The burning golden ball creeps over the olive-colored tree line.
Except this landscape isn’t linear. It’s circular.
The landscape of his eyes when he spares a glance my way is an all-consuming black-hole encompassed by the yellow of his orbs shaded with a green that I didn’t know existed in the natural world until I met this man.
This man who thinks he’s so plain, and maybe he is. What’s so special about him other than the way I look at him?
“Cze??,” I whisper against his exposed chest where I rest my chin. The world seems so still right now, and I’m just hoping he can’t tell that I have completely fallen inside of his eyes. They’re terribly distracting, but I doubt he knows that.
Edmund smiles like he always does when I try to speak his language. Shaking his head, he says good morning in English.
I doubt he will ever understand why I am trying to learn Polish. It’s so useless to me, and we both know it, but it’s a separation and I hate it.
If I could break down every language barrier and each miscommunication in the world, I would do it.
He rolls over in the bed, slips away from me, and turns on the light. A dim pink color bounces off the peeling, rose-printed wallpaper of the $80 motel room.
The spot he left at my side becomes instantly cold, and I want to beg him to come back but my tongue can’t move. It’s paralyzed by the image of his walking out the door.
That stupid door with the white paint chipping off taunted me. It threatened to sever yet another one of the few connections between the two of us.
Each moment that passed was another danger to our existence together.
“Don’t go home,” I say before I can stop myself. I watch as his bare back goes stiff, his spine a slightly protruding lightning rod just imploring to be struck so he could be rid of me.
Edmund doesn’t face me. He just sighs. “I can’t stay.”
“But you could.” And it’s too much. I went too far.
If he could describe me in five words, the first three would be pushy. The fourth would be lovesick.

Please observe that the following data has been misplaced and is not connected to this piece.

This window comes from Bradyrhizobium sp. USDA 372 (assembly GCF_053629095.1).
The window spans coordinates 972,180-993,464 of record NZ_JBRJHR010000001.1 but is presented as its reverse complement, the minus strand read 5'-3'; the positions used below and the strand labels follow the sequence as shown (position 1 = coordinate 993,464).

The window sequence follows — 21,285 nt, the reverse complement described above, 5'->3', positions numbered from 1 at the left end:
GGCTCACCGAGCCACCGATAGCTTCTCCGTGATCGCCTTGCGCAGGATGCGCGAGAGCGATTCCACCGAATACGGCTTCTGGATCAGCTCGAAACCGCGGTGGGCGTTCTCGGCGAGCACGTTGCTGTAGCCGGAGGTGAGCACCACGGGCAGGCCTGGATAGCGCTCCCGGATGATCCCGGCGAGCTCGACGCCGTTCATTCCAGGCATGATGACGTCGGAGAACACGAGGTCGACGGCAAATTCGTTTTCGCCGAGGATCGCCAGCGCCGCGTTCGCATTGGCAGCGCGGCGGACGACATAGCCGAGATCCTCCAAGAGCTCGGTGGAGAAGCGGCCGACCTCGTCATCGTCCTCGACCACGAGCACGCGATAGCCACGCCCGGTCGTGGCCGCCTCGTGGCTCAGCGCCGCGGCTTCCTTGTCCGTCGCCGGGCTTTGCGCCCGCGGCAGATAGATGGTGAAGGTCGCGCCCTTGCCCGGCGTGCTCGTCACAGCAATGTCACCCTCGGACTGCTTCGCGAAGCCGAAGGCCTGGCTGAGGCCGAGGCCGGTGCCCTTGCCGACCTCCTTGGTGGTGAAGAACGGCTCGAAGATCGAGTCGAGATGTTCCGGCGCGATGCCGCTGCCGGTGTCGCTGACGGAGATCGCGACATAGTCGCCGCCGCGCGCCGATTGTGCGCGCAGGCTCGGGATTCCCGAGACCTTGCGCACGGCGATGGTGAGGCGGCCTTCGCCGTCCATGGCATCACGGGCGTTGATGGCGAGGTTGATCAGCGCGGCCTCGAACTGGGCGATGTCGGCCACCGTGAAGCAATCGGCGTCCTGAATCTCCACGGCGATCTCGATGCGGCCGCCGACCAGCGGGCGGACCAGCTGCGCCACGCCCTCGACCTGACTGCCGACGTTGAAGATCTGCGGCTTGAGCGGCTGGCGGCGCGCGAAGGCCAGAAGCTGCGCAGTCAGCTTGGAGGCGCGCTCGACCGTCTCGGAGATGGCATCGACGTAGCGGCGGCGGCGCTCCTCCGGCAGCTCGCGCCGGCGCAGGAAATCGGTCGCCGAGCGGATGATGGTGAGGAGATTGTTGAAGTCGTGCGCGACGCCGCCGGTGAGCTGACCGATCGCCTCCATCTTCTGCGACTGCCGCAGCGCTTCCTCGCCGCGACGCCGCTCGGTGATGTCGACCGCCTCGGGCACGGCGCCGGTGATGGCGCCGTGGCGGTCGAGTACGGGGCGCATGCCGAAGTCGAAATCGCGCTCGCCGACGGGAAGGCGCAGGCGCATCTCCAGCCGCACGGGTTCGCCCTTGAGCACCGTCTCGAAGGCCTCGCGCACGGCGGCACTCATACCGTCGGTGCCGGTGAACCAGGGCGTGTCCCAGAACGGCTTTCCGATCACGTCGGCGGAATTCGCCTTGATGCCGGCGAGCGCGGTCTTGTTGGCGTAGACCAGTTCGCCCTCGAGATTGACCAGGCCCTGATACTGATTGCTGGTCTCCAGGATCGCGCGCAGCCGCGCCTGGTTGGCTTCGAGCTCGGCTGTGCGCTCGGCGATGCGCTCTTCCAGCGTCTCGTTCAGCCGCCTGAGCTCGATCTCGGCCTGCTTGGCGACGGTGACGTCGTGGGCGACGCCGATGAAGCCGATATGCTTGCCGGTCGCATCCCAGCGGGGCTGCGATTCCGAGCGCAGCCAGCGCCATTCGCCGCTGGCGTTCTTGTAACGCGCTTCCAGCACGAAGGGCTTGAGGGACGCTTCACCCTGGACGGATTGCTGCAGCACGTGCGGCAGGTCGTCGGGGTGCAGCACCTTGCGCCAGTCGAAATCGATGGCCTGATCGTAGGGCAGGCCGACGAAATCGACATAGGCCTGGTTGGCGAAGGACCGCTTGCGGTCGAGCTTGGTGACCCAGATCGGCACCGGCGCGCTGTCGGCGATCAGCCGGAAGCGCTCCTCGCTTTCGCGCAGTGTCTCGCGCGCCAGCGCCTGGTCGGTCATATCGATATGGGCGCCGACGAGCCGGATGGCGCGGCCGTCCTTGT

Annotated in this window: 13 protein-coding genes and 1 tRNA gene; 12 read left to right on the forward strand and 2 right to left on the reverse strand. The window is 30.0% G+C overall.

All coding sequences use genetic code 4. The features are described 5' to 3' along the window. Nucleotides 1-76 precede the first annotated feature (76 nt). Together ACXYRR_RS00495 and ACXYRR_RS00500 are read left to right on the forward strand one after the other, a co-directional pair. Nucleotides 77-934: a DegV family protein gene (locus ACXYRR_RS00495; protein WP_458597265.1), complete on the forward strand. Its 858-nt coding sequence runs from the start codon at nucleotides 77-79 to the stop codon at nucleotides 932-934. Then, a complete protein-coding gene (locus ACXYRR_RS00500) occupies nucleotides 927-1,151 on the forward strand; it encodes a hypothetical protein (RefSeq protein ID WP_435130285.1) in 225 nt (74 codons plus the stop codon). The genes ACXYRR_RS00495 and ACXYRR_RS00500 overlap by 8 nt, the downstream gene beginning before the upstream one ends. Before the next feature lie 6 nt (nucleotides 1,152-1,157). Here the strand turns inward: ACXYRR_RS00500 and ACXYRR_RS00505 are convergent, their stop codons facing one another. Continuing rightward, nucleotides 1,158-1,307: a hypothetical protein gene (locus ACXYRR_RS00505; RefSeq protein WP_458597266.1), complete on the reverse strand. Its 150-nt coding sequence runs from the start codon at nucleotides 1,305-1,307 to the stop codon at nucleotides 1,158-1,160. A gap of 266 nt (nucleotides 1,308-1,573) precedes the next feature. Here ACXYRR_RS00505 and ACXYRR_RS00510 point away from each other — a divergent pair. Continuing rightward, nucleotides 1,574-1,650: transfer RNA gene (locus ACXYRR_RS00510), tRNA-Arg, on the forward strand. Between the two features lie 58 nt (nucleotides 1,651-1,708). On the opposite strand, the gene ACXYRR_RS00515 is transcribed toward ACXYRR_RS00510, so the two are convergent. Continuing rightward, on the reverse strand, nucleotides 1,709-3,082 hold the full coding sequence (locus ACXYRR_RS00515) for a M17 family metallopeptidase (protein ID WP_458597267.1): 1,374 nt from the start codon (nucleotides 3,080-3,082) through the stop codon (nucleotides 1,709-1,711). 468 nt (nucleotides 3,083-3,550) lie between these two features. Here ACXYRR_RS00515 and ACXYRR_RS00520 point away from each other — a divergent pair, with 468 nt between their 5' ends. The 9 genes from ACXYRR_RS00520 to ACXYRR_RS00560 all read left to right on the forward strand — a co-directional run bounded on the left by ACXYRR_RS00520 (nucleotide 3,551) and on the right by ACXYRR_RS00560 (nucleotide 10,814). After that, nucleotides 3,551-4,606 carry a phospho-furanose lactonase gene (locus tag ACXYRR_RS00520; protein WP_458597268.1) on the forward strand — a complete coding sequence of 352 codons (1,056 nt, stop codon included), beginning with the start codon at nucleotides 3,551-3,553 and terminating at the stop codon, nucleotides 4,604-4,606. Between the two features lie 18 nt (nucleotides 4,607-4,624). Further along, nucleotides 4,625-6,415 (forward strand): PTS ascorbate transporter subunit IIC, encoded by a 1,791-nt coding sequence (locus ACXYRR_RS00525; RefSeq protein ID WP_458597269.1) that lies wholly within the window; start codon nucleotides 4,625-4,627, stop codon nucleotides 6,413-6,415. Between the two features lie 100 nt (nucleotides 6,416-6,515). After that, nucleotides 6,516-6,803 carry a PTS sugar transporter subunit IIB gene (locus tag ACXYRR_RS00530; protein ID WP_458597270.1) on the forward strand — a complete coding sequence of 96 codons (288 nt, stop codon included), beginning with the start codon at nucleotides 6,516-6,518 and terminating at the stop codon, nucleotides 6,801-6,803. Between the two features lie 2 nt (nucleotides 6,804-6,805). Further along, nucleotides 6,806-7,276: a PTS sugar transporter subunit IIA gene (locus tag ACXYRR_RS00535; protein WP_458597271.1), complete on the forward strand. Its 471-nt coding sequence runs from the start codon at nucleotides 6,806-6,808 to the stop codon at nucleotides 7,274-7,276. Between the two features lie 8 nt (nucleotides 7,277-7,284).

He held my hand once and I didn’t wash it for a week.
Is held the right word? Maybe he just wrapped his slender fingers around my limb or maybe he crawled into my bones, slitting my skin and ignoring the way my blood slid down his hand like decorative crimson ribbons at Christmastime.
I know he won’t be here when the seasons change. I get just this one summer with him. But how am I going to go back to reality when the man who smiled with my blood on his hands is gone?
Will he be taking my blood with him or will I be the one keeping him in my veins?
“You could stay with me.” I know he wants to stay here. It’s all he ever talks about. I know the appeal of that little green chunk of cardboard that could give him a new life.
“I know,” he says, finally turning around. I am hidden under the comforter even though the heat of it is suffocating me. Beads of sweat roll down my back. It is supposed to reach 90 degrees Fahrenheit today, and I’m sure it must be getting close to that already. I don’t dare remove the sheets that cover me though. I can only let him see me in the dark or while intoxicated. Preferably both.
The skin of my face is the only flesh in sight.
Somehow I am still more vulnerable than the bare man in front of me.
“Marriage is for love. It isn’t a tool.”
“We could fall in love,” I counter.
Those beautiful eyes do more than simply “pierce my soul.” They impale it. They murder it with multiple stab wounds. I stare back even though it makes me uncomfortable. My eyes are sponges — soaking up the dismayed curve of his lips, the minuscule scar on his cheek, the roughness of his calloused hands – I memorize each part of him until I am confused about why he is still standing in front of me.
Whether he even believes it to be a possibility or not, I know Edmund doesn’t want to fall in love with me.
The Polish man shakes his head again, and walks away once more. He mutters one word under his breath before letting the bathroom door fall to separate us.
The fifth word he uses to describe me. Samotny. Lonely.
Alexandria Mansfield is a writer from Pennsylvania where she attends university for a degree in journalism. She writes personal experiences with a twist of fiction.